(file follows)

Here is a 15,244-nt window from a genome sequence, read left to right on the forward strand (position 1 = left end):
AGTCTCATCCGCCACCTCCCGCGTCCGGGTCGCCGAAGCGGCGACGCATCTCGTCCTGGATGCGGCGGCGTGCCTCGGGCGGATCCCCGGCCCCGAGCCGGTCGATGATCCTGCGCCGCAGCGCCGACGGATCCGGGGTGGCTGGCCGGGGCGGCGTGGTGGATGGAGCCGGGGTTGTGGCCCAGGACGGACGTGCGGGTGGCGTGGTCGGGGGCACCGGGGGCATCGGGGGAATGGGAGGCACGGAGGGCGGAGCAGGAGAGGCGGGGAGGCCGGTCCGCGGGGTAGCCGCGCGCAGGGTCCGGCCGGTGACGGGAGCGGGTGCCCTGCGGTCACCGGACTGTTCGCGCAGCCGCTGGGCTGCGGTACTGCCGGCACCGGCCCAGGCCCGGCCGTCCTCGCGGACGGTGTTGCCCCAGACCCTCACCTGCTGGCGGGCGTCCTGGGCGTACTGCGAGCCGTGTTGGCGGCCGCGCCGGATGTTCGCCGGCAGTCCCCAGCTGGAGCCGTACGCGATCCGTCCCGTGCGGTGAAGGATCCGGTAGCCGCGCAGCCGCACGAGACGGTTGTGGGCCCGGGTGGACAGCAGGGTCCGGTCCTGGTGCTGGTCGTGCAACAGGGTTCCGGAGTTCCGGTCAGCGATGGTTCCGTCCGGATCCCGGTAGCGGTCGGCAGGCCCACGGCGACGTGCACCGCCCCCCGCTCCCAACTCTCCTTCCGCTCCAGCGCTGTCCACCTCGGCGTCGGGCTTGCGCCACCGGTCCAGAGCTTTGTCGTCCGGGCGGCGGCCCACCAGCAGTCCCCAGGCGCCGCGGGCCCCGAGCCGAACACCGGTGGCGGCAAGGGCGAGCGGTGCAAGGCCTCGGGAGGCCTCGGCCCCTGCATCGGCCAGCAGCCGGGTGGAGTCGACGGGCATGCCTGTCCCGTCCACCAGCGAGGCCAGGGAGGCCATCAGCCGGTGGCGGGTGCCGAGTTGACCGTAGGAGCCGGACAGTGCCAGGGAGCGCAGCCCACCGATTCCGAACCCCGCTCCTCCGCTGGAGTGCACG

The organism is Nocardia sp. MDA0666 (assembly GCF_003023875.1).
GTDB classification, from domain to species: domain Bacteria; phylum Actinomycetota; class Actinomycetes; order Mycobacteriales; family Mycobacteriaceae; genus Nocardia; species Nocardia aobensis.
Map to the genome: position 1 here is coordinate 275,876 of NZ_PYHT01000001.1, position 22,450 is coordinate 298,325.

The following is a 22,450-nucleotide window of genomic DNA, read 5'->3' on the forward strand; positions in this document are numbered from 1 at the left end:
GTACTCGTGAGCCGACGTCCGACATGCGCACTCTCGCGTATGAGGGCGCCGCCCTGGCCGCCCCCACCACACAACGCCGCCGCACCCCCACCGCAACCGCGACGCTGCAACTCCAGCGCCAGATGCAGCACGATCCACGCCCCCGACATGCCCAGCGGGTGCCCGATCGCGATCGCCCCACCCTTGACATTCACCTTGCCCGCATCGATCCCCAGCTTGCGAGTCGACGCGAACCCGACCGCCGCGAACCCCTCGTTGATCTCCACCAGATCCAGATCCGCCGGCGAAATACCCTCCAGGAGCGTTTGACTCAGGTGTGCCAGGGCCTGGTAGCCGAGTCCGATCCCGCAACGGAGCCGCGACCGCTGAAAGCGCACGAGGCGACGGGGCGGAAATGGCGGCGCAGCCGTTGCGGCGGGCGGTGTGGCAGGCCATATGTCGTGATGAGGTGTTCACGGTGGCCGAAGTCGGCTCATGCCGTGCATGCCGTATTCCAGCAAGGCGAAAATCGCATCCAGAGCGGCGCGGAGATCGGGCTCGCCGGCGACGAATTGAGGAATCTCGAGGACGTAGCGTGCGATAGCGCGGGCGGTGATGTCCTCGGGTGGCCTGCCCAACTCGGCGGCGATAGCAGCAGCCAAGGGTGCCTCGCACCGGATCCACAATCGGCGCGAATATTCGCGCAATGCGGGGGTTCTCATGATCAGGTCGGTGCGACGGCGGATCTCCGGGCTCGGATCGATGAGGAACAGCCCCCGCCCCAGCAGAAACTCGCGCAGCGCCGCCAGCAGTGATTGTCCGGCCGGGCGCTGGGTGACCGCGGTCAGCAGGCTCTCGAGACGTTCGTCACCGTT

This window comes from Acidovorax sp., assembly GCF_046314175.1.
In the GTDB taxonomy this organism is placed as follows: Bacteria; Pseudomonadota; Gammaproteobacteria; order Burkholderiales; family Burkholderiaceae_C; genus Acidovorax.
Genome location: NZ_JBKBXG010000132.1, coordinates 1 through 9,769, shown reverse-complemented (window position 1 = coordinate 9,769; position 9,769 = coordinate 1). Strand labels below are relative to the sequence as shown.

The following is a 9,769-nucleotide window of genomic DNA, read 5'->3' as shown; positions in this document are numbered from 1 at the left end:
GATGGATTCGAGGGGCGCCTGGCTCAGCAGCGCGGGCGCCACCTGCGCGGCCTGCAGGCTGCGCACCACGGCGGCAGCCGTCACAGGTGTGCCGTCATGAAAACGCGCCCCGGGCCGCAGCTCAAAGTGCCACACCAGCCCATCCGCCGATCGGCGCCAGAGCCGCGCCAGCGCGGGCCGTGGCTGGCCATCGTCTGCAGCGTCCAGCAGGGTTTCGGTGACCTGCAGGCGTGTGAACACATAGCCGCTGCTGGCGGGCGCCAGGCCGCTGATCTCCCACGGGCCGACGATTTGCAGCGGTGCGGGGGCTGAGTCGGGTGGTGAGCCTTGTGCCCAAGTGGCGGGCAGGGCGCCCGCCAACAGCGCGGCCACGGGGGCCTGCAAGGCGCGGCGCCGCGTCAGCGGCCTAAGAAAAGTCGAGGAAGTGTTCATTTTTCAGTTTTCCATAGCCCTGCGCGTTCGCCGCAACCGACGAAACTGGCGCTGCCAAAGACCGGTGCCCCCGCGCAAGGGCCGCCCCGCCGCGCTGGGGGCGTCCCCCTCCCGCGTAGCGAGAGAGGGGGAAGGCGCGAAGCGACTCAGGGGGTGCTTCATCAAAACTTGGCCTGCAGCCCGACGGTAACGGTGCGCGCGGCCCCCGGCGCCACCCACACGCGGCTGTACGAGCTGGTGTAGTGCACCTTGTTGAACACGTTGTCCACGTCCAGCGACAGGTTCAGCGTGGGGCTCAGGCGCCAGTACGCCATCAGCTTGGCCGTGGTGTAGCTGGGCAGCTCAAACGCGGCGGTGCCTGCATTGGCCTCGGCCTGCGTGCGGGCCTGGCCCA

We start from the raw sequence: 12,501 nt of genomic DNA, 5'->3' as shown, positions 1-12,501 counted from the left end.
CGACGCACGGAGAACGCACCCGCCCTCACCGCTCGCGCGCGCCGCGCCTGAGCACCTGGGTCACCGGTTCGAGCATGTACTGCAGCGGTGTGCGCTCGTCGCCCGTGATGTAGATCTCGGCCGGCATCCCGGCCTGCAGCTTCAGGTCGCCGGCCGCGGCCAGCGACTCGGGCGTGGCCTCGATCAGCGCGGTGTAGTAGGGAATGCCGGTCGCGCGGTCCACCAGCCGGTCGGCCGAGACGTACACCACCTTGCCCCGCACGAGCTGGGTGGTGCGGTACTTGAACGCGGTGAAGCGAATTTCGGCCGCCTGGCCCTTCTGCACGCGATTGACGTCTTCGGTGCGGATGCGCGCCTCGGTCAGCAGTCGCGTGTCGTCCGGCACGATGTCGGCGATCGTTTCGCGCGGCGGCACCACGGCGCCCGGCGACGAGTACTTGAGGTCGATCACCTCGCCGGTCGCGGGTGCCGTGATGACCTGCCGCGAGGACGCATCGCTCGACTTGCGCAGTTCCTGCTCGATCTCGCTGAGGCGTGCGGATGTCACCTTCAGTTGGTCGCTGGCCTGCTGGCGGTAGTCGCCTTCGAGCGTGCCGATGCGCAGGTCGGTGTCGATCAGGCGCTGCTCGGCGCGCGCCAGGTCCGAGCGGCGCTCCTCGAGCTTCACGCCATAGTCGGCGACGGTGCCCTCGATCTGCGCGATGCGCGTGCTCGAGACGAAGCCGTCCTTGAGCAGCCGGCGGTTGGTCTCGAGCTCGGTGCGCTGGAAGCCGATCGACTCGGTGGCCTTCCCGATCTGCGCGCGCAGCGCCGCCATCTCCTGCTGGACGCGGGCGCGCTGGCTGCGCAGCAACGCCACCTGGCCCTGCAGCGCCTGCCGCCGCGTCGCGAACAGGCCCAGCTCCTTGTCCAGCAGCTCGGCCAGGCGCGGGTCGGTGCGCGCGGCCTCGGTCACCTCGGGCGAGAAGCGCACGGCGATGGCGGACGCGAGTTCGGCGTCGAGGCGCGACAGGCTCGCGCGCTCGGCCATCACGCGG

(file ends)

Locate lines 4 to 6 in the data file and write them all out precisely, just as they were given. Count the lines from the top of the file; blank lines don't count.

GTDB classification, from domain to species: domain Bacteria; phylum Actinomycetota; class Actinomycetes; order Mycobacteriales; family Mycobacteriaceae; genus Nocardia; species Nocardia aobensis.
Map to the genome: position 1 here is coordinate 275,876 of NZ_PYHT01000001.1, position 22,450 is coordinate 298,325.

The following is a 22,450-nucleotide window of genomic DNA, read 5'->3' on the forward strand; positions in this document are numbered from 1 at the left end: